Whole Woman's Health opens New Mexico abortion clinic
Nine months after Roe v. Wade was overturned and abortion clinics were shuttered in Texas, Whole Woman's Health opened its long-awaited abortion clinic in New Mexico on Thursday.
Why it matters: After abortion clinics in Texas had to close last summer — including the Whole Woman's Health clinics in Austin, McAllen, Fort Worth and McKinney — pregnant Texans seeking abortions had to travel hundreds of miles for the procedure.
- The new abortion clinic in Albuquerque will serve New Mexico residents, plus folks from other states, like Texas and Oklahoma.
Flashback: Whole Woman's Health operated in Texas for nearly 20 years. After its clinics were forced to close in July, the organization launched a GoFundMe page to raise $750,000 to open a site in New Mexico.
- "Even when the courts and the politicians have turned their backs on Texans, we never will," Amy Hagstrom Miller, president and CEO of Whole Woman's Health, had said in a statement.
State of play: The organization has raised more than $330,000 on GoFundMe, enough to secure a location and transport three 18-wheeler trucks of equipment from storage in Texas.
- Whole Woman's Health now has six clinics in Minnesota, Indiana, Virginia, Maryland and now New Mexico, plus a virtual care program that sends abortion pills by mail to New Mexico, Virginia, Maryland, Minnesota and Illinois.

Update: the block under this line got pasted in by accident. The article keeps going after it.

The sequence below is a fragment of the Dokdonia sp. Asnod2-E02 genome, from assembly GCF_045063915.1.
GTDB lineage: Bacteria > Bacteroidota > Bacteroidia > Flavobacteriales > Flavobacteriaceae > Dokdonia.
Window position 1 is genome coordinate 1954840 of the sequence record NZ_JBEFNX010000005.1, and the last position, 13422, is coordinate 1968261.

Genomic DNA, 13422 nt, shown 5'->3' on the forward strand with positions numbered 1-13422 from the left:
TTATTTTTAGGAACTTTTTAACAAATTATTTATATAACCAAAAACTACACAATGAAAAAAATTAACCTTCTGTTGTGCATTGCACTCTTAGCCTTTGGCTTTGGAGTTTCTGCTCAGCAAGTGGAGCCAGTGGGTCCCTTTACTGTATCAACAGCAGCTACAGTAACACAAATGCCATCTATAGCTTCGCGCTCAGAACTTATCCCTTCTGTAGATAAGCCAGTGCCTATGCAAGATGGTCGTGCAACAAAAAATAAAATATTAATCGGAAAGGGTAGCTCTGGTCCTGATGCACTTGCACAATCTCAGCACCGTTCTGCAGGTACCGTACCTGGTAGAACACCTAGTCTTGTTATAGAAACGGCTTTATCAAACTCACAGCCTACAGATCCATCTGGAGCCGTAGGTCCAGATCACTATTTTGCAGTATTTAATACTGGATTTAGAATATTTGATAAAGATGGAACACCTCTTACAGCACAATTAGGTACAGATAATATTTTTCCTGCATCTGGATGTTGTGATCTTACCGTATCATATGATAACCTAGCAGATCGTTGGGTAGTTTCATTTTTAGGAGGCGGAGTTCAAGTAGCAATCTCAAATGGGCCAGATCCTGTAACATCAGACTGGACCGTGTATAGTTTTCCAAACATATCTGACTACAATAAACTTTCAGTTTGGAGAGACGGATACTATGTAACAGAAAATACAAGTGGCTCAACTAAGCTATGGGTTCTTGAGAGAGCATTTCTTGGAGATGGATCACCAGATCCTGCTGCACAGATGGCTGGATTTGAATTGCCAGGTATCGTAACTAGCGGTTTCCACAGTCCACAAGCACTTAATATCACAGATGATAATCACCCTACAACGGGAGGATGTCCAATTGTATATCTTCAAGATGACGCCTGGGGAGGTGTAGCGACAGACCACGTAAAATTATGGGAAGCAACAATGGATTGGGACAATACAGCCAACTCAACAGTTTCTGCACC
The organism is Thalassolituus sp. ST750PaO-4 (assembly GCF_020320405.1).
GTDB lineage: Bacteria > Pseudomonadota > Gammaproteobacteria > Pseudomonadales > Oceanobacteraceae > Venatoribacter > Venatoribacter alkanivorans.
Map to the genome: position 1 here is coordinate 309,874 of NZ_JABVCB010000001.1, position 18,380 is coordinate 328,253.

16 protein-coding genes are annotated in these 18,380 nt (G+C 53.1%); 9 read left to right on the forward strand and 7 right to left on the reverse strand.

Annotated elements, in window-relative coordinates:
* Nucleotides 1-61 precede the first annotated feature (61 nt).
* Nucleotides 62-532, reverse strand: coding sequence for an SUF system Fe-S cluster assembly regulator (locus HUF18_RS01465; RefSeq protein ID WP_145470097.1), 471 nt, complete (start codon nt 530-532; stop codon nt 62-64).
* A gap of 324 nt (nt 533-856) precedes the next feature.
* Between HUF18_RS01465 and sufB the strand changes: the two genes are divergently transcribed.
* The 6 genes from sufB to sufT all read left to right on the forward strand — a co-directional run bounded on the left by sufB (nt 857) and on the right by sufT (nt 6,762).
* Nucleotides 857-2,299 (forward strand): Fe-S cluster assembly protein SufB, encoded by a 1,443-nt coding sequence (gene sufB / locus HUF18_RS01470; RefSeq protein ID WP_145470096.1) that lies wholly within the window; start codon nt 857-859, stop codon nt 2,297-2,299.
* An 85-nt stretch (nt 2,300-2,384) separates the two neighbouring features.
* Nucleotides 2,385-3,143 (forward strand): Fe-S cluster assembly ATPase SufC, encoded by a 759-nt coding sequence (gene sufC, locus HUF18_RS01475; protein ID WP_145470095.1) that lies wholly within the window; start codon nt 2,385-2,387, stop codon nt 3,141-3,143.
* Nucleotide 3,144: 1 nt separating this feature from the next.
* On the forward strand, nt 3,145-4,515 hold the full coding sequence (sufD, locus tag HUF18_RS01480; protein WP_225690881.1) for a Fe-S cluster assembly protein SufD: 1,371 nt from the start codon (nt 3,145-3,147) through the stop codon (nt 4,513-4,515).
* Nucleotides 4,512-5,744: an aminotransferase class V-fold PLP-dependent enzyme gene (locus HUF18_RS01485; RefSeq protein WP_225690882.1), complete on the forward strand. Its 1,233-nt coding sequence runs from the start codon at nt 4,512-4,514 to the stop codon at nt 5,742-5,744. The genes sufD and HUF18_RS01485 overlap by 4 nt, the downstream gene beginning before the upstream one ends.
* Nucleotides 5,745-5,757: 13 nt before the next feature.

Details: Whole Woman's Health of New Mexico will provide first- and second-trimester in-clinic abortion procedures up to 18 weeks of gestational age and has plans to expand care up to 24 weeks in the near future.
- The clinic also provides medication abortion care up to 11 weeks.
- The starting goal is to serve 75 patients a week.
Between the lines: The fully bilingual clinic staff aims to create an environment that helps patients shed personal and cultural shame and stigma around abortion care.
The intrigue: Whole Woman's Health chose Albuquerque because it's in a "safe state" and is easy to fly into.
- Hagstrom Miller says she chose a city over a small border town so patients and staff could be in a more populated area where they could blend in.
- Of note: 23 patients — 21 traveling from Texas and two from Louisiana — have already booked appointments for the opening weekend.
What they're saying: "In 2020, Texas had about 55,000 abortions annually. The need is great for people who are being denied abortions in the Southwest region, and so we hope to meet the need," Hagstrom Miller told Axios.
- "It's really gonna be a huge difference for us to be able to say, 'Yes, we can see you. You don't have to travel as far.'"
Context: Before the Supreme Court's Dobbs decision, Texans seeking abortions had to travel on average 44 miles — even less in cities like Houston.
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